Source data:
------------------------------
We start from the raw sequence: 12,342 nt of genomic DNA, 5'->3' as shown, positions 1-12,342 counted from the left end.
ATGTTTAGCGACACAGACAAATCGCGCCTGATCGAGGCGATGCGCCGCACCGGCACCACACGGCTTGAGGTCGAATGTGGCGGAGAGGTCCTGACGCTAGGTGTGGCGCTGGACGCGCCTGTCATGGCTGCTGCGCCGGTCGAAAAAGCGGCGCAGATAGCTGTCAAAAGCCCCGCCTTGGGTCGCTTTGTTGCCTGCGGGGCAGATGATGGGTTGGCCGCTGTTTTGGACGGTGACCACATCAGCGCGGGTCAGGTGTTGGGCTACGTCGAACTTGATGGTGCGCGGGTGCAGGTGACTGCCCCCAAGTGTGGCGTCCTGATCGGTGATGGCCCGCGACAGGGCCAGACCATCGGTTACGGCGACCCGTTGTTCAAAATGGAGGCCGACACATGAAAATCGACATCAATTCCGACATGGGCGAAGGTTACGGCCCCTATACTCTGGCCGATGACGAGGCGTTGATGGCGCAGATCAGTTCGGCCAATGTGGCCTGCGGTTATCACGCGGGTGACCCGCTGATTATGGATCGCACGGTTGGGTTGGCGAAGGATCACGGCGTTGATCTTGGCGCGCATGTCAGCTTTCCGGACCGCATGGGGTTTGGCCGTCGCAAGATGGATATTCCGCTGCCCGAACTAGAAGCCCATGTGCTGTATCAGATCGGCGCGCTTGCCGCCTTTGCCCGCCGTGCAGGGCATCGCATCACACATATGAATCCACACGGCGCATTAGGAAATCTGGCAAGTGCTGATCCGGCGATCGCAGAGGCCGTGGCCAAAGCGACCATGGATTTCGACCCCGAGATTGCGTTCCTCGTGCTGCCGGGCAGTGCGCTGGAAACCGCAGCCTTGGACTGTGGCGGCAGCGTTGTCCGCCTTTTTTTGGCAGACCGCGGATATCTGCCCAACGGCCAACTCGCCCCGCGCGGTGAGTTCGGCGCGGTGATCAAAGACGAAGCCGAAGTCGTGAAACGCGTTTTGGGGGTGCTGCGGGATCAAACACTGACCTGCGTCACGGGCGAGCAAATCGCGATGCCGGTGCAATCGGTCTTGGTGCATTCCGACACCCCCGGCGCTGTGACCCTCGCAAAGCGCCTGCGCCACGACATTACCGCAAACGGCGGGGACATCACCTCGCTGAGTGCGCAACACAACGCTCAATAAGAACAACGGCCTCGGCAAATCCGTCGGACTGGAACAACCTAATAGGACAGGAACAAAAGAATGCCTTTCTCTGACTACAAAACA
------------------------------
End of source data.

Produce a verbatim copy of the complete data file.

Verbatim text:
We start from the raw sequence: 12,342 nt of genomic DNA, 5'->3' as shown, positions 1-12,342 counted from the left end.
ATGTTTAGCGACACAGACAAATCGCGCCTGATCGAGGCGATGCGCCGCACCGGCACCACACGGCTTGAGGTCGAATGTGGCGGAGAGGTCCTGACGCTAGGTGTGGCGCTGGACGCGCCTGTCATGGCTGCTGCGCCGGTCGAAAAAGCGGCGCAGATAGCTGTCAAAAGCCCCGCCTTGGGTCGCTTTGTTGCCTGCGGGGCAGATGATGGGTTGGCCGCTGTTTTGGACGGTGACCACATCAGCGCGGGTCAGGTGTTGGGCTACGTCGAACTTGATGGTGCGCGGGTGCAGGTGACTGCCCCCAAGTGTGGCGTCCTGATCGGTGATGGCCCGCGACAGGGCCAGACCATCGGTTACGGCGACCCGTTGTTCAAAATGGAGGCCGACACATGAAAATCGACATCAATTCCGACATGGGCGAAGGTTACGGCCCCTATACTCTGGCCGATGACGAGGCGTTGATGGCGCAGATCAGTTCGGCCAATGTGGCCTGCGGTTATCACGCGGGTGACCCGCTGATTATGGATCGCACGGTTGGGTTGGCGAAGGATCACGGCGTTGATCTTGGCGCGCATGTCAGCTTTCCGGACCGCATGGGGTTTGGCCGTCGCAAGATGGATATTCCGCTGCCCGAACTAGAAGCCCATGTGCTGTATCAGATCGGCGCGCTTGCCGCCTTTGCCCGCCGTGCAGGGCATCGCATCACACATATGAATCCACACGGCGCATTAGGAAATCTGGCAAGTGCTGATCCGGCGATCGCAGAGGCCGTGGCCAAAGCGACCATGGATTTCGACCCCGAGATTGCGTTCCTCGTGCTGCCGGGCAGTGCGCTGGAAACCGCAGCCTTGGACTGTGGCGGCAGCGTTGTCCGCCTTTTTTTGGCAGACCGCGGATATCTGCCCAACGGCCAACTCGCCCCGCGCGGTGAGTTCGGCGCGGTGATCAAAGACGAAGCCGAAGTCGTGAAACGCGTTTTGGGGGTGCTGCGGGATCAAACACTGACCTGCGTCACGGGCGAGCAAATCGCGATGCCGGTGCAATCGGTCTTGGTGCATTCCGACACCCCCGGCGCTGTGACCCTCGCAAAGCGCCTGCGCCACGACATTACCGCAAACGGCGGGGACATCACCTCGCTGAGTGCGCAACACAACGCTCAATAAGAACAACGGCCTCGGCAAATCCGTCGGACTGGAACAACCTAATAGGACAGGAACAAAAGAATGCCTTTCTCTGACTACAAAACA